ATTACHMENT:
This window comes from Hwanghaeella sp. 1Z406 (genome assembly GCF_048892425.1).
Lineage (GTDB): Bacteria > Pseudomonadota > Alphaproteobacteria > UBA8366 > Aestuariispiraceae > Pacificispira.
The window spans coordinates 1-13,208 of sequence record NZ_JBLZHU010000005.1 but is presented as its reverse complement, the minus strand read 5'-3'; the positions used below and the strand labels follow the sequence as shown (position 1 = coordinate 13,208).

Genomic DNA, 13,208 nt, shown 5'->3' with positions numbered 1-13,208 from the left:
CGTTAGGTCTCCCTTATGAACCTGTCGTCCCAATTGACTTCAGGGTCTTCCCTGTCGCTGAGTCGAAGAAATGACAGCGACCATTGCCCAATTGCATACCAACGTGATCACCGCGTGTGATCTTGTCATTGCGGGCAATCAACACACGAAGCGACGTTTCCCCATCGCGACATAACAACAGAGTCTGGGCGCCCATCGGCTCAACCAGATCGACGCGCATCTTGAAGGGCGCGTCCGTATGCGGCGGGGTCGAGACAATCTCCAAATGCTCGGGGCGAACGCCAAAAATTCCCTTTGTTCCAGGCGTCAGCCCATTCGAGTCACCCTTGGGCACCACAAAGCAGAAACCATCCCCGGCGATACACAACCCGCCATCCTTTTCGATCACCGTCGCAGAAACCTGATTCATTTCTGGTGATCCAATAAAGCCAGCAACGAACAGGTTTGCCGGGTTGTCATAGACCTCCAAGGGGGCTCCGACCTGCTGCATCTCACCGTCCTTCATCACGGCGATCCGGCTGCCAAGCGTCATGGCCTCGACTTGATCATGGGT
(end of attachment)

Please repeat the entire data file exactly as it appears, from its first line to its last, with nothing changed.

This window comes from Hwanghaeella sp. 1Z406 (genome assembly GCF_048892425.1).
Lineage (GTDB): Bacteria > Pseudomonadota > Alphaproteobacteria > UBA8366 > Aestuariispiraceae > Pacificispira.
The window spans coordinates 1-13,208 of sequence record NZ_JBLZHU010000005.1 but is presented as its reverse complement, the minus strand read 5'-3'; the positions used below and the strand labels follow the sequence as shown (position 1 = coordinate 13,208).

Genomic DNA, 13,208 nt, shown 5'->3' with positions numbered 1-13,208 from the left:
CGTTAGGTCTCCCTTATGAACCTGTCGTCCCAATTGACTTCAGGGTCTTCCCTGTCGCTGAGTCGAAGAAATGACAGCGACCATTGCCCAATTGCATACCAACGTGATCACCGCGTGTGATCTTGTCATTGCGGGCAATCAACACACGAAGCGACGTTTCCCCATCGCGACATAACAACAGAGTCTGGGCGCCCATCGGCTCAACCAGATCGACGCGCATCTTGAAGGGCGCGTCCGTATGCGGCGGGGTCGAGACAATCTCCAAATGCTCGGGGCGAACGCCAAAAATTCCCTTTGTTCCAGGCGTCAGCCCATTCGAGTCACCCTTGGGCACCACAAAGCAGAAACCATCCCCGGCGATACACAACCCGCCATCCTTTTCGATCACCGTCGCAGAAACCTGATTCATTTCTGGTGATCCAATAAAGCCAGCAACGAACAGGTTTGCCGGGTTGTCATAGACCTCCAAGGGGGCTCCGACCTGCTGCATCTCACCGTCCTTCATCACGGCGATCCGGCTGCCAAGCGTCATGGCCTCGACTTGATCATGGGT